I was driving to a meeting a few days ago when I noticed a young woman, with two children in the back seat of her car, stopped on the side of road attempting to change a flat tire. Ordinarily, I’d like to think that I would never pass someone by like this without stopping to offer assistance. But not that morning. I was late for an important meeting with a client. Torn between two conflicting values, accountability to my client, or compassion to a stranger, I quickly made the choice to pass by this woman in need. Accountability won out. I kept my commitment to be on time and kept feeling guilty about it all day. I have since come to an important realization: I’m not as compassionate when I’m in hurry.
Over the past few days, I have spent some time researching the effect of hurriedness on one’s level of kindness. What I found is a classic social psychology study, conducted by researchers who were interested in how situations affect people’s helping behaviours. John Darley and Daniel Batson, psychologists from Princeton University, studied a group of theology students who had to listen to a lecture on charity, and who then had to move, one by one, to a nearby building. On the way, they met an accomplice of the experimenters. This person was down on the floor, pretending to have fallen and hurt himself. Most of the students helped him. But when they were pressured and had to hurry from one building to the next, the Good Samaritans among them reduced radically. One of the priests, in his hurry, even stepped over the unfortunate crying actor and headed straight for his destination. We really are not as compassionate when we are in a hurry. We are kinder when we have more time.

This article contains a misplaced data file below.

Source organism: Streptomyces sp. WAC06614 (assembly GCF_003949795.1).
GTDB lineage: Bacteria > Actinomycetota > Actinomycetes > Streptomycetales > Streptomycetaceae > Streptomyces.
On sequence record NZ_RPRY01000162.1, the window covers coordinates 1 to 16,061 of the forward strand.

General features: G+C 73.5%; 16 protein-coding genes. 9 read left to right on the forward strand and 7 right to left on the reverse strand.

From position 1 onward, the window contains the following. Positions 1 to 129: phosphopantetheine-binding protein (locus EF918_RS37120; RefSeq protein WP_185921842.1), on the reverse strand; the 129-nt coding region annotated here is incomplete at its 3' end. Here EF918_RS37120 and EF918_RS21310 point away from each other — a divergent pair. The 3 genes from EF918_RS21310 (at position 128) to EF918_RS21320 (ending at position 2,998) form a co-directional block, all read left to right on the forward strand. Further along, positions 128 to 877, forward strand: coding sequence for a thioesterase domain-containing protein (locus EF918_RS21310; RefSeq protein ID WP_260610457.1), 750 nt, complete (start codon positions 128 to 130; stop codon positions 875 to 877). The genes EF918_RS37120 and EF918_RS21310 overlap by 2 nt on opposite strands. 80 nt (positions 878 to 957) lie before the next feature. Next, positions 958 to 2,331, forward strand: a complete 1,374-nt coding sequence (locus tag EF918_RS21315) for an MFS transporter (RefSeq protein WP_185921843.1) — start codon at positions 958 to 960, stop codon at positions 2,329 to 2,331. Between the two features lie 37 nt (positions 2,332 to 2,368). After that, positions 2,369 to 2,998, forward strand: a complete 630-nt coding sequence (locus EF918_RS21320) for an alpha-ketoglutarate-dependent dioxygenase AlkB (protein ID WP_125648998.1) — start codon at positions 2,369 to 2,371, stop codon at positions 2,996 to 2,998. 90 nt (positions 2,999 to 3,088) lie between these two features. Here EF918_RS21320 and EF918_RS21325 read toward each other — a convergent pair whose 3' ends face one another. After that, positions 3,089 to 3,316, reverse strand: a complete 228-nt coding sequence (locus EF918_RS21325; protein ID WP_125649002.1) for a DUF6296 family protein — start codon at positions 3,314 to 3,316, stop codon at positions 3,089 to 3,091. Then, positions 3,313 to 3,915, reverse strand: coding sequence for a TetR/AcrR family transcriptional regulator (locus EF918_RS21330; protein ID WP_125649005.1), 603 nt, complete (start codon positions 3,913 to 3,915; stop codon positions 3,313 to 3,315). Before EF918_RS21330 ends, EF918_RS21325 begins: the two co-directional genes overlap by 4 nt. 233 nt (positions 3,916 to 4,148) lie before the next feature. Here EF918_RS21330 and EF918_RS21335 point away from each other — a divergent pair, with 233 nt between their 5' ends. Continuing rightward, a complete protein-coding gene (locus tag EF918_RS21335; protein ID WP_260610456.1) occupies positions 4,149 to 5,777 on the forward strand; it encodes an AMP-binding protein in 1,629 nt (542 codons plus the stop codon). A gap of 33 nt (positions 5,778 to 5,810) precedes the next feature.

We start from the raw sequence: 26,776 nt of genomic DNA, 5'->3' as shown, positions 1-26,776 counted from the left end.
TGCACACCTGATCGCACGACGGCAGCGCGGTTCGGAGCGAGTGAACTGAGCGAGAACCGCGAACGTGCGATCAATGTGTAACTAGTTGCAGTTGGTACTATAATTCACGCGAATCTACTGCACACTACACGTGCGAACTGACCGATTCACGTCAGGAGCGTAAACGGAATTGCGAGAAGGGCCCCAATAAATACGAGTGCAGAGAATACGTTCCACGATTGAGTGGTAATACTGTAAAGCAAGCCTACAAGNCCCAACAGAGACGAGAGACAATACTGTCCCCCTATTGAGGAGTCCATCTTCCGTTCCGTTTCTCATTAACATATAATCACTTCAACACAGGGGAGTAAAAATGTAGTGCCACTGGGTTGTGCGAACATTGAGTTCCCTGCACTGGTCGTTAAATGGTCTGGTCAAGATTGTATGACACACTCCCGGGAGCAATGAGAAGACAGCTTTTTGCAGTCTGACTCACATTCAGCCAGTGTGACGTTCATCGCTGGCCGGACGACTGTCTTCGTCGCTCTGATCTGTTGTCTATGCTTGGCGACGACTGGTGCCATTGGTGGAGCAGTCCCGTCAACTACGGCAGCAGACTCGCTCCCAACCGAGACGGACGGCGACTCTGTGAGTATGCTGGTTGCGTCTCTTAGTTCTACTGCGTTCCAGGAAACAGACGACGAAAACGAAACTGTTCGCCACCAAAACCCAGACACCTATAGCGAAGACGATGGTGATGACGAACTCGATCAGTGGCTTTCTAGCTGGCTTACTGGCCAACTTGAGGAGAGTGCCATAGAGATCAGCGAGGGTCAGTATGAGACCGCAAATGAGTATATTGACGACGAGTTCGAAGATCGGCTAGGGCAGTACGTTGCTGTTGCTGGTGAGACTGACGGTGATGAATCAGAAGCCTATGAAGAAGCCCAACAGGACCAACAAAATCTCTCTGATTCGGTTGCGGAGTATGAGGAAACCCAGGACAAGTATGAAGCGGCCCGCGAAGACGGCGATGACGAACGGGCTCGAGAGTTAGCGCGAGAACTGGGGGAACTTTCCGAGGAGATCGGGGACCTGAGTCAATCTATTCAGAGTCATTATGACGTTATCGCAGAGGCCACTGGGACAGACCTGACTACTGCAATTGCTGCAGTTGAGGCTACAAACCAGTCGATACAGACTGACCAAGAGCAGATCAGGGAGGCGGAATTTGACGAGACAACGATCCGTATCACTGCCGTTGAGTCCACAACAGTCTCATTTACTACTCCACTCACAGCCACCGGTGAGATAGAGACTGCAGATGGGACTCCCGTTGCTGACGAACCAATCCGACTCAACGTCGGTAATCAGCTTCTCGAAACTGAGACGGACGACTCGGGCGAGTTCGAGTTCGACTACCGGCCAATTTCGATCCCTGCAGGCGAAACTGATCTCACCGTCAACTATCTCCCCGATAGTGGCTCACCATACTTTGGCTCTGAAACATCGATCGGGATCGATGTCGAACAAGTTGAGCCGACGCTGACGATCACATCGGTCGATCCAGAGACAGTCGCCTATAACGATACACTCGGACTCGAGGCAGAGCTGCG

One of the indicators of organizational health is kindness. It’s a sign of a healthy environment when people feel cared for, when they feel supported, when they feel acknowledged, respected, and appreciated, even in small ways. How is the level of kindness in your culture? How are hurriedness, pressure, and demands affecting people’s level of compassion? How is the hurriedness, so prevalent in today’s organization life, affecting your culture’s health and the well-being of your workplace?
What if we all slowed down and took time to be kind? Would we actually be less productive if we created a compassionate place to work?